I realize not everybody lives in a place where you can hike to the horizons, but that doesn’t mean you can’t go exploring! My traveling lifestyle really started in a city, the summer before my senior year of college, when I adopted Bowie, a hyperactive death row dog from a Pennsylvania shelter.
Bowie wasn’t a bad dog. Like many young, smart, active-breed dogs, he was in desperate need of lots of exercise. So we started going for a walk every morning, afternoon and evening. In a matter of weeks we had canvassed every sidewalk in my city and I had discovered places and people and shops and spots I never knew existed.
Those walks with Bowie taught me the single most important piece of travel advice I know: All you need to travel is time and a good pair of shoes.
Yesterday, I dropped my Subaru off at a garage in Santa Fe for a tune-up and to get its shimmy diagnosed (you’ll never believe what they found!) and spent the day walking around town.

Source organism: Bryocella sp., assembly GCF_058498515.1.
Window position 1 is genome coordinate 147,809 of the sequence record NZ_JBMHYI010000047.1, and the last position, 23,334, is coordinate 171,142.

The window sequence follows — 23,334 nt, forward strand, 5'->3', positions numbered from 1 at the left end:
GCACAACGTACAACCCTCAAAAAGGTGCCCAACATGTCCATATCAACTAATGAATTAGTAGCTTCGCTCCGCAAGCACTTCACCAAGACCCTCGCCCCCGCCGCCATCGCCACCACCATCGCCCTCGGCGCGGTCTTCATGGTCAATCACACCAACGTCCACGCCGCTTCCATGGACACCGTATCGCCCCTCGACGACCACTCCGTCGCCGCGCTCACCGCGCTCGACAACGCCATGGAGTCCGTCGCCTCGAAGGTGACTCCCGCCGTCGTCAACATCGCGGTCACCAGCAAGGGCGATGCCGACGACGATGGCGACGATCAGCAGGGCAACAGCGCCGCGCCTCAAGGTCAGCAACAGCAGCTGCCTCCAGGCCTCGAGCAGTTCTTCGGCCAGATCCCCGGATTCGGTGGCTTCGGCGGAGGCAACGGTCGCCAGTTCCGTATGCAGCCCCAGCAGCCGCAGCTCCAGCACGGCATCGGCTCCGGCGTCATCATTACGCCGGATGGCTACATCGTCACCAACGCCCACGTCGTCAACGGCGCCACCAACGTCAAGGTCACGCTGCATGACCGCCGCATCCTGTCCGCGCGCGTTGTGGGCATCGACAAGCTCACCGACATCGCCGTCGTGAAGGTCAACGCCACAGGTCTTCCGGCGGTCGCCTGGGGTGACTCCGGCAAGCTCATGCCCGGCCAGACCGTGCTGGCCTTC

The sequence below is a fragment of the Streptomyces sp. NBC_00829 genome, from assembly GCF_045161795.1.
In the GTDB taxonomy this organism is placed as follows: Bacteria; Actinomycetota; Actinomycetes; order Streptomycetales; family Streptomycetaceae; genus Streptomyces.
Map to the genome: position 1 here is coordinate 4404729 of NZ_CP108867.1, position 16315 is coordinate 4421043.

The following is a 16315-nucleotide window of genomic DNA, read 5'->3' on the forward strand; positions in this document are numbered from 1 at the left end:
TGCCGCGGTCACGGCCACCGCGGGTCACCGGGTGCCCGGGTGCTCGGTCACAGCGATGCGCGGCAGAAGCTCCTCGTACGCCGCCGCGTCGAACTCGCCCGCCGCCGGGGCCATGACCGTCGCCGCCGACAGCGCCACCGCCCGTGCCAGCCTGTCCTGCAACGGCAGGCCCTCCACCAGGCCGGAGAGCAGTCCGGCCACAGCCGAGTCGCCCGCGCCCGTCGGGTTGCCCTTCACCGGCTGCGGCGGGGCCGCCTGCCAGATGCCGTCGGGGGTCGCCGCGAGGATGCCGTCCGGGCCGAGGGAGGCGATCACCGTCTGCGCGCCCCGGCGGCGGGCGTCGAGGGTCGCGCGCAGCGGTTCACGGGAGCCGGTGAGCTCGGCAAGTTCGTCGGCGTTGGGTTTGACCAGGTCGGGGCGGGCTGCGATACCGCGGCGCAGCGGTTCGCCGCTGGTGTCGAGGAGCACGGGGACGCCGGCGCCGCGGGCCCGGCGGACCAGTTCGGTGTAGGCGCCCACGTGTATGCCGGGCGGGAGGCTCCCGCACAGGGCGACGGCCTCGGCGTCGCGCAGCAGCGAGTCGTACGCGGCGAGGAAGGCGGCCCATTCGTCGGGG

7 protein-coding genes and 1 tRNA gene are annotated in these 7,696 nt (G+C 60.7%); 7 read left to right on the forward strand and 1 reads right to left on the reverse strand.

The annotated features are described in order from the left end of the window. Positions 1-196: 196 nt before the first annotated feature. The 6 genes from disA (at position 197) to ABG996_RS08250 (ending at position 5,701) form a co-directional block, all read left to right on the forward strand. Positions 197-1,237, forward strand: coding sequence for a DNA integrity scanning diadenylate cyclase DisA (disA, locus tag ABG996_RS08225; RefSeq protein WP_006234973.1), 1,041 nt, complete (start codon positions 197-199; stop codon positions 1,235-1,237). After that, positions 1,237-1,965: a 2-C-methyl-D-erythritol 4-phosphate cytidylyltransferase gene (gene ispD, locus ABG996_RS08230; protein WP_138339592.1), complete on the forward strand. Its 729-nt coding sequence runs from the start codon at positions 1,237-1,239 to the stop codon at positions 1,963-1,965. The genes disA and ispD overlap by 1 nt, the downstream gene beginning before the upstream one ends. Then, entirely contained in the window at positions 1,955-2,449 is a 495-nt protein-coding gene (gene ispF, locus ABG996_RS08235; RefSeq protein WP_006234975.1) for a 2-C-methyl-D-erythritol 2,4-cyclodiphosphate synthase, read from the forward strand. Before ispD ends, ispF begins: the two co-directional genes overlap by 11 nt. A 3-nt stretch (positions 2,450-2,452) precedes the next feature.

The garage was just off Cerrillos Road, a main thoroughfare through Santa Fe. I have driven down Cerrillos a zillion times, but yesterday, on foot, I discovered a dozen amazing place I’d never even noticed before.
I spent part of the morning working in a great little cafe cleverly called “Counter Culture”, and then visited Opcit, the independent used bookstore next door, where I bought a book on Ghost Towns in the Southwest (sounds like a future road trip to me!).
Walking past the Santa Fe Hospice Thrift Store, I spotted a vintage copy of Desert Solitaire by Edward Abbey in the window and bought it to give to a friend (I already have a copy) for 25 cents.
Heading north up Cerrillos, I stopped in a bike shop called the Broken Spoke to talk to them about maybe selling my mountain bike on consignment this spring, before I hit the road for the summer.
Then, I stumbled upon a real treasure: the Santa Fe Photo Co-Op. The owner of this shop, Lynn, has been collecting used camera and video equipment for the past 19 years and the place is full to the brim. This is a candy shop for anybody who loves cameras! I talked to Lynn for a bit and spotted a tiny Hit camera in a leather case. Lynn told me these miniature film cameras were sold in the 1950’s in gumball machines and at county fairs for $1. He offered it to me for $10 and I took it.
Hours later, the garage called: there was so much mud stuck up in the undercarriage that it was affecting the alignment and causing the car to shimmy. A $20 undercarriage wash and “The Raven” is good as new! Arizona here we come!